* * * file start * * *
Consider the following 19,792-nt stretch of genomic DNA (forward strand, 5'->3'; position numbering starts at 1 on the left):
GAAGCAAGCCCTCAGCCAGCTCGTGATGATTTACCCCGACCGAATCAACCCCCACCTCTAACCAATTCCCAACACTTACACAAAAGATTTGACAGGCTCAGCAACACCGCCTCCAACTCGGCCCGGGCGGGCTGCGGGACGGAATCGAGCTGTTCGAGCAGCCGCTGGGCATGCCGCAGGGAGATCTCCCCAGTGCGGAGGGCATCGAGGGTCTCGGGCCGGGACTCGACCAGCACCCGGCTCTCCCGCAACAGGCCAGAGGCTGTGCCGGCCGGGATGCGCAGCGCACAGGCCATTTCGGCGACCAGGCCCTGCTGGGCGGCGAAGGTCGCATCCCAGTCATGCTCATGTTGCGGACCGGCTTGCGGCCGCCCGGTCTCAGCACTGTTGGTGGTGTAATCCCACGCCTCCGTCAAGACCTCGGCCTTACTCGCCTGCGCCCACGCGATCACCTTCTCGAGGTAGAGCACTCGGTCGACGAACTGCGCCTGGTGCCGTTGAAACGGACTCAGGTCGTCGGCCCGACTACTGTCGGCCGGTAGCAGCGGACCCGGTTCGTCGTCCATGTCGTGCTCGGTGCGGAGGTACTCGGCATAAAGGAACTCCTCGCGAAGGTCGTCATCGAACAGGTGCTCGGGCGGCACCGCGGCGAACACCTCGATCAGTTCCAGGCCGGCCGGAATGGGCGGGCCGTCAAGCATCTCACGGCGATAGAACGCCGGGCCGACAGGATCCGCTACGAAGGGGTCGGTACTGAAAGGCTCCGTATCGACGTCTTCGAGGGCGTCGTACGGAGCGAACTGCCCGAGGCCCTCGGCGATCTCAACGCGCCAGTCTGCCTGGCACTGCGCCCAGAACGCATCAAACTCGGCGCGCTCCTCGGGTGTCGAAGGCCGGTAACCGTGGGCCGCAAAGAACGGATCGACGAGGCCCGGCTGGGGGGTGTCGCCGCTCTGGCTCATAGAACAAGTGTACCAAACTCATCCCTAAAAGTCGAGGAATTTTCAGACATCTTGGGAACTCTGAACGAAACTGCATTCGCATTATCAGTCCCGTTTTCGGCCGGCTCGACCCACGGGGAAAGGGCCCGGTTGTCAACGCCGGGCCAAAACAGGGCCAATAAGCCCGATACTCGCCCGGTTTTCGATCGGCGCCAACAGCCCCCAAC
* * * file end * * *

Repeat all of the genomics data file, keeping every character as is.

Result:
Consider the following 19,792-nt stretch of genomic DNA (forward strand, 5'->3'; position numbering starts at 1 on the left):
GAAGCAAGCCCTCAGCCAGCTCGTGATGATTTACCCCGACCGAATCAACCCCCACCTCTAACCAATTCCCAACACTTACACAAAAGATTTGACAGGCTCAGCAACACCGCCTCCAACTCGGCCCGGGCGGGCTGCGGGACGGAATCGAGCTGTTCGAGCAGCCGCTGGGCATGCCGCAGGGAGATCTCCCCAGTGCGGAGGGCATCGAGGGTCTCGGGCCGGGACTCGACCAGCACCCGGCTCTCCCGCAACAGGCCAGAGGCTGTGCCGGCCGGGATGCGCAGCGCACAGGCCATTTCGGCGACCAGGCCCTGCTGGGCGGCGAAGGTCGCATCCCAGTCATGCTCATGTTGCGGACCGGCTTGCGGCCGCCCGGTCTCAGCACTGTTGGTGGTGTAATCCCACGCCTCCGTCAAGACCTCGGCCTTACTCGCCTGCGCCCACGCGATCACCTTCTCGAGGTAGAGCACTCGGTCGACGAACTGCGCCTGGTGCCGTTGAAACGGACTCAGGTCGTCGGCCCGACTACTGTCGGCCGGTAGCAGCGGACCCGGTTCGTCGTCCATGTCGTGCTCGGTGCGGAGGTACTCGGCATAAAGGAACTCCTCGCGAAGGTCGTCATCGAACAGGTGCTCGGGCGGCACCGCGGCGAACACCTCGATCAGTTCCAGGCCGGCCGGAATGGGCGGGCCGTCAAGCATCTCACGGCGATAGAACGCCGGGCCGACAGGATCCGCTACGAAGGGGTCGGTACTGAAAGGCTCCGTATCGACGTCTTCGAGGGCGTCGTACGGAGCGAACTGCCCGAGGCCCTCGGCGATCTCAACGCGCCAGTCTGCCTGGCACTGCGCCCAGAACGCATCAAACTCGGCGCGCTCCTCGGGTGTCGAAGGCCGGTAACCGTGGGCCGCAAAGAACGGATCGACGAGGCCCGGCTGGGGGGTGTCGCCGCTCTGGCTCATAGAACAAGTGTACCAAACTCATCCCTAAAAGTCGAGGAATTTTCAGACATCTTGGGAACTCTGAACGAAACTGCATTCGCATTATCAGTCCCGTTTTCGGCCGGCTCGACCCACGGGGAAAGGGCCCGGTTGTCAACGCCGGGCCAAAACAGGGCCAATAAGCCCGATACTCGCCCGGTTTTCGATCGGCGCCAACAGCCCCCAAC